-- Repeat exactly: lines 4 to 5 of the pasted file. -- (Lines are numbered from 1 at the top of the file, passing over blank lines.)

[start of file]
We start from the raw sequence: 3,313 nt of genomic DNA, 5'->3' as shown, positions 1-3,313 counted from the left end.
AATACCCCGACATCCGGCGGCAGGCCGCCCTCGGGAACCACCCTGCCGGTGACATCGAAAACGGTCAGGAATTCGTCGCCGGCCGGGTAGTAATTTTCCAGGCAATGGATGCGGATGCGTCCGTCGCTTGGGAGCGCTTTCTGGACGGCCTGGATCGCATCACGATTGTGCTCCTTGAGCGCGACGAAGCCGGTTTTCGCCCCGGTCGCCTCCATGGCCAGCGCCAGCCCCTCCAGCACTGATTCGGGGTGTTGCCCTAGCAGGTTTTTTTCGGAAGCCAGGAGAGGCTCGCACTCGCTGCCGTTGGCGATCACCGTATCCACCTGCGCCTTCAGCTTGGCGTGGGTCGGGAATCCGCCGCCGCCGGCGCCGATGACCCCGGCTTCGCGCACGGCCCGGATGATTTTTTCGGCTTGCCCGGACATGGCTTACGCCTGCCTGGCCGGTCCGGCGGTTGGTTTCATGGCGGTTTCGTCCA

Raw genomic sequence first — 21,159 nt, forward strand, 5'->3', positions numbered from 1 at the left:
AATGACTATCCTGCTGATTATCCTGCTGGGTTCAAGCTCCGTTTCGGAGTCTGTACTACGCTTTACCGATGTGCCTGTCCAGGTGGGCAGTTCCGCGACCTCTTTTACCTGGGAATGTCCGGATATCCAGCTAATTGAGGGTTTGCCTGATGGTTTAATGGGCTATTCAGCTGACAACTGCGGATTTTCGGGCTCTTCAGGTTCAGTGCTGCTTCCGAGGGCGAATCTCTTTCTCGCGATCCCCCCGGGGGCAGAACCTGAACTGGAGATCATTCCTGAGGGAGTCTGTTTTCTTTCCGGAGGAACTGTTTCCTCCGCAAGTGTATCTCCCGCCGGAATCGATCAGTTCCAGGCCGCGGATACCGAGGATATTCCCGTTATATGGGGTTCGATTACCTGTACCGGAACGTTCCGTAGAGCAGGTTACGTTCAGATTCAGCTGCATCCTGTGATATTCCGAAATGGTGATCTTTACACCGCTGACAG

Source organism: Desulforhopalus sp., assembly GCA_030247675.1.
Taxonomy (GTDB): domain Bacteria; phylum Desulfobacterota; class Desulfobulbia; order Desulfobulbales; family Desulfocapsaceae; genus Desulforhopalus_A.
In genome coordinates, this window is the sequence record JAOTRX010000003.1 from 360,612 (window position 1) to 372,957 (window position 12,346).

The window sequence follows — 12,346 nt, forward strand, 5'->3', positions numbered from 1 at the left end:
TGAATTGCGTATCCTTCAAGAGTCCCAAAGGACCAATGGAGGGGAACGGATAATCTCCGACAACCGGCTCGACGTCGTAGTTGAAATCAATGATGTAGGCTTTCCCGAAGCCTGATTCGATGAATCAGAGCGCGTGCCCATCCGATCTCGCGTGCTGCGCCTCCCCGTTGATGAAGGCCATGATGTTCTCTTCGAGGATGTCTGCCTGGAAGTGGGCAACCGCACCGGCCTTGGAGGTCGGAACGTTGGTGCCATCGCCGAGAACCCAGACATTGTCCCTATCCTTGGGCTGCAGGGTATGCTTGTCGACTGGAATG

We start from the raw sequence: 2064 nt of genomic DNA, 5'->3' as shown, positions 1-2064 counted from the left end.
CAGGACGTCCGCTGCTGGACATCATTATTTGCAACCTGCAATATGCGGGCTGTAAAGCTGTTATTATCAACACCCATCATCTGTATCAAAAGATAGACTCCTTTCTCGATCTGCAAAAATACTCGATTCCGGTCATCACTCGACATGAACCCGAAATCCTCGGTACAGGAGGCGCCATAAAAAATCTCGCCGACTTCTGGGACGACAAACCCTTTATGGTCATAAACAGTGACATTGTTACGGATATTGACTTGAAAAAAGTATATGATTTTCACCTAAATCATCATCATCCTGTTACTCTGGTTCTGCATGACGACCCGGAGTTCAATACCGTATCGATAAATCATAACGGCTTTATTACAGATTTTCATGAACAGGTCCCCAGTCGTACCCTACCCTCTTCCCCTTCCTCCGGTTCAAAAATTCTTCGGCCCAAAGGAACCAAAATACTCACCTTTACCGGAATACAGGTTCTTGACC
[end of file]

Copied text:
AATGACTATCCTGCTGATTATCCTGCTGGGTTCAAGCTCCGTTTCGGAGTCTGTACTACGCTTTACCGATGTGCCTGTCCAGGTGGGCAGTTCCGCGACCTCTTTTACCTGGGAATGTCCGGATATCCAGCTAATTGAGGGTTTGCCTGATGGTTTAATGGGCTATTCAGCTGACAACTGCGGATTTTCGGGCTCTTCAGGTTCAGTGCTGCTTCCGAGGGCGAATCTCTTTCTCGCGATCCCCCCGGGGGCAGAACCTGAACTGGAGATCATTCCTGAGGGAGTCTGTTTTCTTTCCGGAGGAACTGTTTCCTCCGCAAGTGTATCTCCCGCCGGAATCGATCAGTTCCAGGCCGCGGATACCGAGGATATTCCCGTTATATGGGGTTCGATTACCTGTACCGGAACGTTCCGTAGAGCAGGTTACGTTCAGATTCAGCTGCATCCTGTGATATTCCGAAATGGTGATCTTTACACCGCTGACAG

Source organism: Desulforhopalus sp., assembly GCA_030247675.1.